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Romney 'dismayed' by presidential choices, won't run as independent

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SALT LAKE CITY — Mitt Romney made it clear Thursday he won't support fellow Republican Donald Trump for president, suggesting that voters may need to look to a third-party candidate.

But the GOP's 2012 presidential nominee quickly ruled out running himself as an independent candidate for president this November at an awards dinner in Washington, D.C., for the American Friends of the Hebrew University.

"No, I'm certainly going to be hoping we find someone who I have my confidence in who becomes nominee," Romney said when asked if he'd get in the race, according to a Washington Examiner article about his remarks.

Later, the Washington Post reported that Romney had met privately Thursday before the dinner with leading conservative William Kristol, editor of The Weekly Standard magazine, to discuss a possible independent run for the White House.

Kristol, who has been searching for a candidate to make an independent bid, told the Washington Post he's hoping Romney "begins to think about it a little more. His name is one of the names that is part of the discussion."

Recently, James Matties, a retired Marine Corps general, ruled out getting in the presidential race. Kristol said if there is an independent candidacy, "Romney's support would be very important."

At the dinner, Romney said he doesn't intend to support "either majority party candidate at this point," without naming Trump or the candidates on the Democratic side, former Secretary of State Hillary Clinton and Vermont Sen. Bernie Sanders.

There's "way too much demagoguery and populism on both sides of the aisle," he said, citing a recent commencement speech by former New York Mayor Michael Bloomberg, who recently decided against a third-party presidential bid.

Romney said he'd like to see his 2012 running mate, House Speaker Paul Ryan, R-Wis., run for president but concluded Ryan "is where he needs to be," given the uncertainty of the presidential race.

I wish we had better choices, and I keep hoping that somehow things will get better, and I just don't see an easy answer from where we are.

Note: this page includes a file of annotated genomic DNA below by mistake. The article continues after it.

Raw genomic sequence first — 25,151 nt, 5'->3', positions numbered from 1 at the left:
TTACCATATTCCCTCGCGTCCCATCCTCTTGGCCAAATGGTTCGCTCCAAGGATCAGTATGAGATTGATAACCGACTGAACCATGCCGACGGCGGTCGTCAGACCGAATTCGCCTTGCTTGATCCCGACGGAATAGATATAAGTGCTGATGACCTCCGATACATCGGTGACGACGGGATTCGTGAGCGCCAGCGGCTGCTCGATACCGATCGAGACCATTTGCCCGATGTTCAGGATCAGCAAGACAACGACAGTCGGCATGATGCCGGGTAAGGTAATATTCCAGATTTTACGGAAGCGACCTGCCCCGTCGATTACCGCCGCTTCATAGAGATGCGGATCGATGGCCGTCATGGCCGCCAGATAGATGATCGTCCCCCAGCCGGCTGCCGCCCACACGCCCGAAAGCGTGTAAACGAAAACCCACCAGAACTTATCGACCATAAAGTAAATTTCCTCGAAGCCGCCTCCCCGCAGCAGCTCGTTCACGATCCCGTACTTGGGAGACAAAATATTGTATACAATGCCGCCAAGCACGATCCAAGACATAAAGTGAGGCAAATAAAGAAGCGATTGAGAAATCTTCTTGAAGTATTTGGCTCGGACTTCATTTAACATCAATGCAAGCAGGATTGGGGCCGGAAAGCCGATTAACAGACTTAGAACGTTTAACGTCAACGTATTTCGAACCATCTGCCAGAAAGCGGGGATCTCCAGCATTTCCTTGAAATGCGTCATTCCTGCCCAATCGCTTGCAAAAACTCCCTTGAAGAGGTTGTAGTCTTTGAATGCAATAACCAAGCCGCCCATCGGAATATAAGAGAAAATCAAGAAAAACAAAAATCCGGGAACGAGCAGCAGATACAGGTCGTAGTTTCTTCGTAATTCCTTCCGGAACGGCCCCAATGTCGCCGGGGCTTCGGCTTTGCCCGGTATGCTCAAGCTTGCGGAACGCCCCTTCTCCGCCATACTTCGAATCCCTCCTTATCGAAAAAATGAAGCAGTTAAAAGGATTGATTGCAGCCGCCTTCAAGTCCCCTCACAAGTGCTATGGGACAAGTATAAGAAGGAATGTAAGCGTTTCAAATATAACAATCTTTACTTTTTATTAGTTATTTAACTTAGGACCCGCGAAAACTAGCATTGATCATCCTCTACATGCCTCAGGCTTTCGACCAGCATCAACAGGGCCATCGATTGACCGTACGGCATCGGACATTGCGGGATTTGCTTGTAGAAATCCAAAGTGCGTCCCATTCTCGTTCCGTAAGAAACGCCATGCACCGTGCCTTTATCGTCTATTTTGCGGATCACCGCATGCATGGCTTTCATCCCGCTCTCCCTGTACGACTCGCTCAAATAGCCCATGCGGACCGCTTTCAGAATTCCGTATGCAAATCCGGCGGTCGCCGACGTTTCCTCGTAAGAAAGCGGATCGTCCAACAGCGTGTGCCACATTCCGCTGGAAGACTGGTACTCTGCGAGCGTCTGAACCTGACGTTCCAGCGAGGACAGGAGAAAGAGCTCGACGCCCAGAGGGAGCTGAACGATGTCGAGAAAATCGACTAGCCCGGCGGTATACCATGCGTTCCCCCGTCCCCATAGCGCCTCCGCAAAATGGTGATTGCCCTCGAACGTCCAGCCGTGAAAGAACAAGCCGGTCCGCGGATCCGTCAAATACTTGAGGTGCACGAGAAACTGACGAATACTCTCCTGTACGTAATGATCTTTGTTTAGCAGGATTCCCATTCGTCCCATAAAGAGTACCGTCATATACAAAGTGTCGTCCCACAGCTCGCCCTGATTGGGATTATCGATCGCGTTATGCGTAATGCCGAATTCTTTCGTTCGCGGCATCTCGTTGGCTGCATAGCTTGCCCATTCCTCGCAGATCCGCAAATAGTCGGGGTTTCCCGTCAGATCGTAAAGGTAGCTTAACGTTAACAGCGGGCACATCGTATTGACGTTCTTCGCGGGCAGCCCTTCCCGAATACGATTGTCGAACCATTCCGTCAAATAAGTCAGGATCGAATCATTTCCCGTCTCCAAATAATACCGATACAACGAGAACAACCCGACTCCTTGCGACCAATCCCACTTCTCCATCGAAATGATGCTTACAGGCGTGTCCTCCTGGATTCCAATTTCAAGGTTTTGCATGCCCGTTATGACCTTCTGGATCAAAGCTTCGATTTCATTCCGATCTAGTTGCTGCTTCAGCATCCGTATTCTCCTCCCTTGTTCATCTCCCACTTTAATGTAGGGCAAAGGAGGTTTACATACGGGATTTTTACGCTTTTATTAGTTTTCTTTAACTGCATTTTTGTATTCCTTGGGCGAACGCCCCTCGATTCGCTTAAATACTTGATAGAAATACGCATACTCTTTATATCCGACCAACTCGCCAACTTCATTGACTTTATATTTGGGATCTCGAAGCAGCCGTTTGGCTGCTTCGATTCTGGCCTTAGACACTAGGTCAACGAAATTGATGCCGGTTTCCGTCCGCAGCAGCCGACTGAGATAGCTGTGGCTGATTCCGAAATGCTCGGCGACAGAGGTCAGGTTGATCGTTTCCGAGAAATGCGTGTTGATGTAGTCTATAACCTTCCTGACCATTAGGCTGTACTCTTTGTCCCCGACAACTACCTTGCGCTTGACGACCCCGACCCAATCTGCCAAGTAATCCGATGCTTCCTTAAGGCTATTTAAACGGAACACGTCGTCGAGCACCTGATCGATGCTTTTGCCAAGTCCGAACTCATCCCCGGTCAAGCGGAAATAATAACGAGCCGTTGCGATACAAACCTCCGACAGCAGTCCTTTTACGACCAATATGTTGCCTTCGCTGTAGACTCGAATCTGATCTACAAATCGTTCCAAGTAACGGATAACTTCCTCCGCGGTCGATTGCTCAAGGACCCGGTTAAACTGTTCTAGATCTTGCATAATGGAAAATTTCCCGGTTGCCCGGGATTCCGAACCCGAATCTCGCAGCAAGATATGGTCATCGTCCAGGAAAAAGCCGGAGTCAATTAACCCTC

–Mitt Romney

Given the options available, Romney said he is "dismayed at where we are now. I wish we had better choices, and I keep hoping that somehow things will get better, and I just don't see an easy answer from where we are."

That position may well have an influence Utah Republicans, who gave Trump a distant third-place finish in the state party's March 22 presidential preference election.

All of the state's 40 GOP delegates went to Texas Sen. Ted Cruz after Romney urged Utah Republicans to join him in voting for Cruz over Ohio Gov. John Kasich as the best choice to keep the billionaire businessman from winning the nomination.

Romney fueled the "Stop Trump" movement earlier this year by slamming Trump as a fraud and a phony in a widely covered speech at the University of Utah's Hinckley Institute of Politics aimed at voters nationwide.

"Utah Republicans seem to mirror Romney's views," said Kirk Jowers, a longtime Romney supporter. "Based on the Utah vote and polls, we can surmise that most Utah Republicans are dismayed that Trump is the GOP nominee."

Jowers said they're also "overwhelmingly conservative" and unable to support Clinton despite a Deseret News/KSL poll showing Utah would pick a Democrat for president for the first time since 1964 if Trump is at the top of the ticket.

"Accordingly, these next few months will be a soul-searching time for conservatives who love their country, feel a civic responsibility to participate and vote, and want to to the right thing but see no good path ahead," Jowers said.


Jason Perry, head of the the University of Utah's Hinckley Institute of Politics, said Romney refusing to support Trump and raising the possibility of a third-party candidate entering the race could put pressure on Trump to do what it takes to unite the party.

Other Republicans leaders, including Ryan, haven't gone as far as Romney, saying only that they're not ready to support Trump. Gov. Gary Herbert, who endorsed Cruz, said this week that he needed to vet Trump further before making a decision.

"There's going to be some effort to get Donald Trump to moderate," Perry said. Whether Trump will be willing to soften his controversial stances such as banning Muslims from entering the country, however, remains to be seen.

"That is what these political leaders want to find out. They want to know where they can find some common ground — or at least enough space where they can get behind him," Perry said.

That may take awhile, but it can be done, University of Iowa political science professor Tim Hagle said, even though Romney may not be helping that process along.

Romney's talk of a third-party candidate could be seen as a signal to Trump that he needs to work harder to win over the GOP establishment, Hagle said, or as offering an out to conservatives who believe Clinton will win no matter how they vote.

"It's true that Trump has taken an approach that many found distasteful," Hagle said. But now that Cruz and Kasich have dropped out, Republicans can "wrap their head around that it's going to be Trump. There's time to heal."

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Lisa Riley Roche


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